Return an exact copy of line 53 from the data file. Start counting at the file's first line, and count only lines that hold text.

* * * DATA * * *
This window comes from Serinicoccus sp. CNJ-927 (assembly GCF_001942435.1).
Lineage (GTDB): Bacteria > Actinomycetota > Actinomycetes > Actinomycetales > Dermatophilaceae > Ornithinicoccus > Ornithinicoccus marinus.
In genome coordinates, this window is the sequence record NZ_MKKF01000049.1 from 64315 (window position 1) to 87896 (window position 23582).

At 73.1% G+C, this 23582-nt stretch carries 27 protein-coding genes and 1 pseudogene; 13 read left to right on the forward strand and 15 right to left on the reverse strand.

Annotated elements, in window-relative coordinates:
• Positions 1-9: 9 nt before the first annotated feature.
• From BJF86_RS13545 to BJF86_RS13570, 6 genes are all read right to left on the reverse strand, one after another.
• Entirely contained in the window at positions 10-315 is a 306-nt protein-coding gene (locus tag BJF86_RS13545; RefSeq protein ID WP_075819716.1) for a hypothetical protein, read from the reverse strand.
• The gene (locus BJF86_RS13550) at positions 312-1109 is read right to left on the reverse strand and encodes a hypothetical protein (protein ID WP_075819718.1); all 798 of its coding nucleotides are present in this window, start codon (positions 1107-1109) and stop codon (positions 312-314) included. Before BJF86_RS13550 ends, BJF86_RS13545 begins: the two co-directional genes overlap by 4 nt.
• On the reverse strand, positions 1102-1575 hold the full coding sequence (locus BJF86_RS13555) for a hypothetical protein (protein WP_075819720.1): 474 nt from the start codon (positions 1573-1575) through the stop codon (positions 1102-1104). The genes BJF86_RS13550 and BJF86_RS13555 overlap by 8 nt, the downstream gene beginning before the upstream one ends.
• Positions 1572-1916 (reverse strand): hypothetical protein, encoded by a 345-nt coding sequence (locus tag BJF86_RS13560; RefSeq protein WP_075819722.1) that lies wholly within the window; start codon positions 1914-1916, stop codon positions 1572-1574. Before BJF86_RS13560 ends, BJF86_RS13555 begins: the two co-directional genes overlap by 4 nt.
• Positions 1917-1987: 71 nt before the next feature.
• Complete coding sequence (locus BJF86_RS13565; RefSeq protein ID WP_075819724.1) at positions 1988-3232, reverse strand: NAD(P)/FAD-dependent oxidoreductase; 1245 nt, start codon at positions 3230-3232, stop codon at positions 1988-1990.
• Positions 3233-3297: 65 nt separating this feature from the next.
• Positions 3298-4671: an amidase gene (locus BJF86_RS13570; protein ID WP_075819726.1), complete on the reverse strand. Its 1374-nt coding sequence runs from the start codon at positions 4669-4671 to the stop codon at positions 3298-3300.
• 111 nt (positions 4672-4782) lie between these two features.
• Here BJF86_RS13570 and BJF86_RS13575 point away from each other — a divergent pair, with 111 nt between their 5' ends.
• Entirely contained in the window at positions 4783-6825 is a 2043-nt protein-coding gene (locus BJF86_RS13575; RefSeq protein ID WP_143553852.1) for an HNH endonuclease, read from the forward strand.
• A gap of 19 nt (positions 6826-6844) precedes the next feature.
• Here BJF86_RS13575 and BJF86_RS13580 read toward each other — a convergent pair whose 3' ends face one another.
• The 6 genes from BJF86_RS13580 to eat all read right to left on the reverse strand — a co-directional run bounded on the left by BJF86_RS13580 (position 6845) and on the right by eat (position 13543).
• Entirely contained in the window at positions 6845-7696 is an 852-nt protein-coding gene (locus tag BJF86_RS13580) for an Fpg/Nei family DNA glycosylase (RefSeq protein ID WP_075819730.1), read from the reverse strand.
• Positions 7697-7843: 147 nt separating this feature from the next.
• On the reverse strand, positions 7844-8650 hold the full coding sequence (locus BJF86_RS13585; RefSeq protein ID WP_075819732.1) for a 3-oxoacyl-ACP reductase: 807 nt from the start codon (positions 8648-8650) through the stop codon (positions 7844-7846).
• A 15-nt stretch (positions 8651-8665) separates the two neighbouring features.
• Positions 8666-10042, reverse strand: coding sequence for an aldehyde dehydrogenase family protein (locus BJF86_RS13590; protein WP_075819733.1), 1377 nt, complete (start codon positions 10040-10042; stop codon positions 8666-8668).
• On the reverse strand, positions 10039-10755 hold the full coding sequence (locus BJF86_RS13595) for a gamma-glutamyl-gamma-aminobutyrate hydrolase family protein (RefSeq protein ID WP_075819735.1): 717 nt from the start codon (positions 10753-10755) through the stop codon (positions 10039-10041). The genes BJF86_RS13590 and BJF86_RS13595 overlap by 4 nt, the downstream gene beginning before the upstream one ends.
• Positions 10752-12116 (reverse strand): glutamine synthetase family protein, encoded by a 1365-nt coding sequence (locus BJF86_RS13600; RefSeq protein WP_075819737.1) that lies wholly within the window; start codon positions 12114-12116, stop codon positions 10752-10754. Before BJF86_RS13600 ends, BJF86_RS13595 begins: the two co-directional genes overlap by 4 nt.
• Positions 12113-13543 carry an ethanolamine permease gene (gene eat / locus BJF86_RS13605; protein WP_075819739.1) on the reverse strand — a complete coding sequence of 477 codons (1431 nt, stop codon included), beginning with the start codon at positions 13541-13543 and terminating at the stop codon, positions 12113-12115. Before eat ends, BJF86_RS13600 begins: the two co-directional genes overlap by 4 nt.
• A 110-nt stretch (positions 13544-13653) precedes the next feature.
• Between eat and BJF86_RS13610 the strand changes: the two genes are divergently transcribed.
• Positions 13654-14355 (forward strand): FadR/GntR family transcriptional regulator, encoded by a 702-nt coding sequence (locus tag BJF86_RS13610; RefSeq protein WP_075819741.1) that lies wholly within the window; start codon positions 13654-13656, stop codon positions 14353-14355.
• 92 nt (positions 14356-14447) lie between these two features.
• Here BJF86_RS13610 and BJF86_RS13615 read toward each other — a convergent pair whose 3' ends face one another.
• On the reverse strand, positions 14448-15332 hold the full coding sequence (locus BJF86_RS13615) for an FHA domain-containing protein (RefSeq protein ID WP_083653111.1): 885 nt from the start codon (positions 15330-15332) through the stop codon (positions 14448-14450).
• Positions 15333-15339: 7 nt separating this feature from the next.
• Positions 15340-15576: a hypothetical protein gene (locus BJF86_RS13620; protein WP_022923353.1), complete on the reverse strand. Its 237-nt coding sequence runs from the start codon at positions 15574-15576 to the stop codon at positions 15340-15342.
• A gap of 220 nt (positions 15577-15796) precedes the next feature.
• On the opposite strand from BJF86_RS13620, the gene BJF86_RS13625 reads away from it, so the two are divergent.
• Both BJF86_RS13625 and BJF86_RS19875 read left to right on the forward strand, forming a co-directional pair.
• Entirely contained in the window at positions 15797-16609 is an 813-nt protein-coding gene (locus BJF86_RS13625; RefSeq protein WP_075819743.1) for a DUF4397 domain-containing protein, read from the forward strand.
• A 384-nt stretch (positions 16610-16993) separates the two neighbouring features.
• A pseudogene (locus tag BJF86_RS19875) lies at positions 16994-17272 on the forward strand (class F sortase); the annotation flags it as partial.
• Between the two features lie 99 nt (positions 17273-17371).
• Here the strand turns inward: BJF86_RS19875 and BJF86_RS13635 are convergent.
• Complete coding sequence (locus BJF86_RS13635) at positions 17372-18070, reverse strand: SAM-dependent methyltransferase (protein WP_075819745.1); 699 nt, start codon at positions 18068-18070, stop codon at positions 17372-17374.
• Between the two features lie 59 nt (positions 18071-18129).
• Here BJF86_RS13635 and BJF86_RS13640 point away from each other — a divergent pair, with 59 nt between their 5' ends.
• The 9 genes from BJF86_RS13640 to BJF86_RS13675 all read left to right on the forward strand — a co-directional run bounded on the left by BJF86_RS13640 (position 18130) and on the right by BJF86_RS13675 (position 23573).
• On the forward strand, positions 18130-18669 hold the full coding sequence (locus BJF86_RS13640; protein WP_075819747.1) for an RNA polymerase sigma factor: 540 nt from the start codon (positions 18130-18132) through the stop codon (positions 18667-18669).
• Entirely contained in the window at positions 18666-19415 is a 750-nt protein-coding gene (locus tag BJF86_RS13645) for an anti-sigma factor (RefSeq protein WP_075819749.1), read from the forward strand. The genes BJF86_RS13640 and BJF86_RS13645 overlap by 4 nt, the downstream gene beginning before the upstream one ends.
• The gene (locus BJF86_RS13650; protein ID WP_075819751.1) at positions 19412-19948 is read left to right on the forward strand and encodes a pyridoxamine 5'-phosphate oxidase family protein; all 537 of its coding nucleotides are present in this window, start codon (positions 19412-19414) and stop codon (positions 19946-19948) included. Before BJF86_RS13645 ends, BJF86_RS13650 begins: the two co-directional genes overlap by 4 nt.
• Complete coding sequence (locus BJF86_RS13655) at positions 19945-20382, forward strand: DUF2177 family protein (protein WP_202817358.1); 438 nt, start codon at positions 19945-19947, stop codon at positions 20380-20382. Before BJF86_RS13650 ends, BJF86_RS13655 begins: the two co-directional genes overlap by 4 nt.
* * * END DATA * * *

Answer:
• Complete coding sequence (locus BJF86_RS13655) at positions 19945-20382, forward strand: DUF2177 family protein (protein WP_202817358.1); 438 nt, start codon at positions 19945-19947, stop codon at positions 20380-20382. Before BJF86_RS13650 ends, BJF86_RS13655 begins: the two co-directional genes overlap by 4 nt.